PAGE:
Facebook copped this week to hiring public relations firm Burson-Marsteller in what turned out to be a failed attempt to encourage the press to write about supposed privacy issues with Google applications, causing a wave of mea culpas to sweep over the industry.
As summarized by the Boston Herald, which took some hometown pride in the fact that the story was originally broken by a Harvard University researcher, the sordid little affair all started May 3 when Burson-Marsteller PR rep John Mercurio emailed a pitch to tech blogger Christopher Soghoian, offering to ghost-write an op-ed accusing Google of violating users’ privacy with the Social Circle feature in Gmail, and then place it in a leading publication, such as USA Today. When Mercurio refused to disclose the name of his client, Soghoian took the incident to Twitter, causing consternation.
From there, the Daily Beast got a Facebook representative to admit this week that it was behind the whole sorry mess.
Sinners at the Hands of an Angry Press
We know it's a sorry mess, because everyone is sorry. Facebook is sorry that it wasn't more open about its concerns about Google, because, after all, it only has users' interests at heart:
We engaged Burson-Marsteller to focus attention on this issue, using publicly available information that could be independently verified by any media organization or analyst. The issues are serious and we should have presented them in a serious and transparent way."
Burson-Marsteller is sorry because it shouldn't have accepted an anonymous client:
Whatever the rationale, this was not at all standard operating procedure and is against our policies, and the assignment on those terms should have been declined. When talking to the media, we need to adhere to strict standards of transparency about clients, and this incident underscores the absolute importance of that principle."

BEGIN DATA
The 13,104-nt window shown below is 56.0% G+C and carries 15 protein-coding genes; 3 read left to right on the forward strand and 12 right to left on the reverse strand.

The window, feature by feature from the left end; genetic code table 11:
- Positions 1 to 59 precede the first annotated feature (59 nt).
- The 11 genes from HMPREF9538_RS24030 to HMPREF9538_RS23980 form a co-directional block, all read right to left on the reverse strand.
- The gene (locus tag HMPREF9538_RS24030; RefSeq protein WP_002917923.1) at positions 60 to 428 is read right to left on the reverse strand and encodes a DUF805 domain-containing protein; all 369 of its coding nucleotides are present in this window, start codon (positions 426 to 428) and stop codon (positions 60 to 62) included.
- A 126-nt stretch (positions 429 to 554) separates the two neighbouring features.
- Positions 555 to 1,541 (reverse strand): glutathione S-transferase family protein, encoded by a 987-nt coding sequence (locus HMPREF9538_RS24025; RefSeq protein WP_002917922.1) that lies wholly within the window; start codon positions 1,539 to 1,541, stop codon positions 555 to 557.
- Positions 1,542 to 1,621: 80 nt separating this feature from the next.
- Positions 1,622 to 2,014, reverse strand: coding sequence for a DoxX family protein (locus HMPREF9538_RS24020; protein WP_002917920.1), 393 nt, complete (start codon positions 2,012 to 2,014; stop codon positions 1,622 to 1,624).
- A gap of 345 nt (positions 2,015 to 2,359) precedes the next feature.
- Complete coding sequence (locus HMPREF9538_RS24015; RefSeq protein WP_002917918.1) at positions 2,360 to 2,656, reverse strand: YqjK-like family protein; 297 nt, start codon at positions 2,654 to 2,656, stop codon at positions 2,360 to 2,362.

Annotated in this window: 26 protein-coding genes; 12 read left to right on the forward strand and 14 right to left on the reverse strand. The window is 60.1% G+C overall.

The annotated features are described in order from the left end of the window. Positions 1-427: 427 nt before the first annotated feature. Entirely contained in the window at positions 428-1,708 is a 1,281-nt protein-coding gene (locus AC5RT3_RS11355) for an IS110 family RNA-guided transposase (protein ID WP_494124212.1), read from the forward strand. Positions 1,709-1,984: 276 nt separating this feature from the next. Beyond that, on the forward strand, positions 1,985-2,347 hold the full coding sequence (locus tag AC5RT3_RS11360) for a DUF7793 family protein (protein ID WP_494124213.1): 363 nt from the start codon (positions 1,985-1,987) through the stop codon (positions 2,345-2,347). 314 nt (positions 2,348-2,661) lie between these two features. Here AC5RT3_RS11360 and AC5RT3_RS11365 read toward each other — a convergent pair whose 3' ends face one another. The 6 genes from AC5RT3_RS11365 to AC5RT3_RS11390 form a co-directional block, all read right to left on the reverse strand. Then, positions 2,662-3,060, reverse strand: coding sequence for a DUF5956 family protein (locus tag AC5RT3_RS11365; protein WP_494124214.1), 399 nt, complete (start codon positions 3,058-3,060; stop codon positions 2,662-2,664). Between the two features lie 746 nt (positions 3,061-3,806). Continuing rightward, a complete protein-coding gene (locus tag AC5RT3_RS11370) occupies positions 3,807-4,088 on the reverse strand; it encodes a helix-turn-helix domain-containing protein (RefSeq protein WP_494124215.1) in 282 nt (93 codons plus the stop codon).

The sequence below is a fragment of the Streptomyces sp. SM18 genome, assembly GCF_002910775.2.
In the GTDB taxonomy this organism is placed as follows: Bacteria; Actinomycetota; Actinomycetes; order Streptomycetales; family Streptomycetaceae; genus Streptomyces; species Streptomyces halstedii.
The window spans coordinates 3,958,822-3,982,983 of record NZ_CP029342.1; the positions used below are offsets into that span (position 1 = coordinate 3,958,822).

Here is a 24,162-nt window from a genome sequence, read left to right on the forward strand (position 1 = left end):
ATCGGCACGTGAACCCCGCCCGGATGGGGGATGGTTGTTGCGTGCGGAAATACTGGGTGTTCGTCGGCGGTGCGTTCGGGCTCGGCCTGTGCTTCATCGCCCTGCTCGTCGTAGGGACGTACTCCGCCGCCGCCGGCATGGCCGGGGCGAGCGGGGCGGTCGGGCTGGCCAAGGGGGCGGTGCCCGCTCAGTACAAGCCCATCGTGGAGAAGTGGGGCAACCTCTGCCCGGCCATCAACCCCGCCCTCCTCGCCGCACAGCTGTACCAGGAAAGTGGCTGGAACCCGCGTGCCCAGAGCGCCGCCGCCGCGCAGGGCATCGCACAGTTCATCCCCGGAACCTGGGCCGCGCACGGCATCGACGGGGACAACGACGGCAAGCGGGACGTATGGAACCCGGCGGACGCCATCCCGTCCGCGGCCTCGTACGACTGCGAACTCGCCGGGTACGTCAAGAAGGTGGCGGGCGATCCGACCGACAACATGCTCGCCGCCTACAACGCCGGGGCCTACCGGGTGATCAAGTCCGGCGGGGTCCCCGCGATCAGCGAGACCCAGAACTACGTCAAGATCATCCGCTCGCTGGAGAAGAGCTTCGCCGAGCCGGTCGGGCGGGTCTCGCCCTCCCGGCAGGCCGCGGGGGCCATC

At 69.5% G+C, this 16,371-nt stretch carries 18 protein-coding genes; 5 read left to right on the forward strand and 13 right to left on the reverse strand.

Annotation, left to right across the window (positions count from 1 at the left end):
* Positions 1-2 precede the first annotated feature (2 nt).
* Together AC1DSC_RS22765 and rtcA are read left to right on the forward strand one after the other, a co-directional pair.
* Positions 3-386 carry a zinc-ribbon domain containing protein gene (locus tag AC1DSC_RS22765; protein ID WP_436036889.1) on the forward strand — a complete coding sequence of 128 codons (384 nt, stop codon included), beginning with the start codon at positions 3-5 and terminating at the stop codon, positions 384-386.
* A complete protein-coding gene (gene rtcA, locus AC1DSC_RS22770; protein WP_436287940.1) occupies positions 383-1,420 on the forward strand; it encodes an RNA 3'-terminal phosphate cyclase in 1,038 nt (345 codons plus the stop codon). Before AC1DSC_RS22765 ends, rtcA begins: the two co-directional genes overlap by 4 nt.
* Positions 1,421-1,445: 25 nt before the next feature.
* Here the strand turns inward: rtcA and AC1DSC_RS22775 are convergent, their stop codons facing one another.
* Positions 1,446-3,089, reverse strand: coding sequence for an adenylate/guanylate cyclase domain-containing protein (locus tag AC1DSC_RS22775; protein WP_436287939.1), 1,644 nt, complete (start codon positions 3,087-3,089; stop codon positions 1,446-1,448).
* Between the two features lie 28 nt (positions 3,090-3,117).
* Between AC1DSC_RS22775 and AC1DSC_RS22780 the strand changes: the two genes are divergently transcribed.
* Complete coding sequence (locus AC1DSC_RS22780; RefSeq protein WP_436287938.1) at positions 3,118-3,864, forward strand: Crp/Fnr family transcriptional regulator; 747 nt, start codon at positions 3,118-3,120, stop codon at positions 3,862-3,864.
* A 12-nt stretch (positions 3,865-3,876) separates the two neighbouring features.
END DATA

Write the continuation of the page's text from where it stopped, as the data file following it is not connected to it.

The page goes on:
Google, on the other hand, following the rule "If your opponent is shooting himself in the foot, stay out of his way," most carefully kept quiet during this whole exchange. Said Chris Gaither, Google's senior manager of global communications and public affairs, in USA Today -- which took personally the notion that it could be played in this way:
We have seen this email reportedly sent by a representative of the PR firm Burson-Marsteller. We're not going to comment further."
Of Course You Realize, This Means War
Facebook and Google have been knocking heads for months now, with Facebook hiring Google employees, Google changing its terms of service to exclude Facebook and in general not playing nicely with each other. This incident, however, seemed to indicate a step up in hostilities.
On the other hand, some reporters are suggesting that the media is being disingenuous with its outrage, proclaiming, like Captain Renault in Casablanca, that it is "shocked! shocked!" to find that vendors attempt to plant stories in the media about their competition. Writes Andrew Orlowski in the Register UK:
"This is being seen as a pretty underhand tactic," said Rory Cellan Jones at the BBC.
No, Rory. What on earth do people think Public Relations companies actually do? Knit cardigans for orphans up in the Afghan mountains? Train muscular teams of emergency workers, to hand lift people out of rubble when there's an earthquake?"
Meanwhile, chalk one up for Google in the battle for the hearts and minds.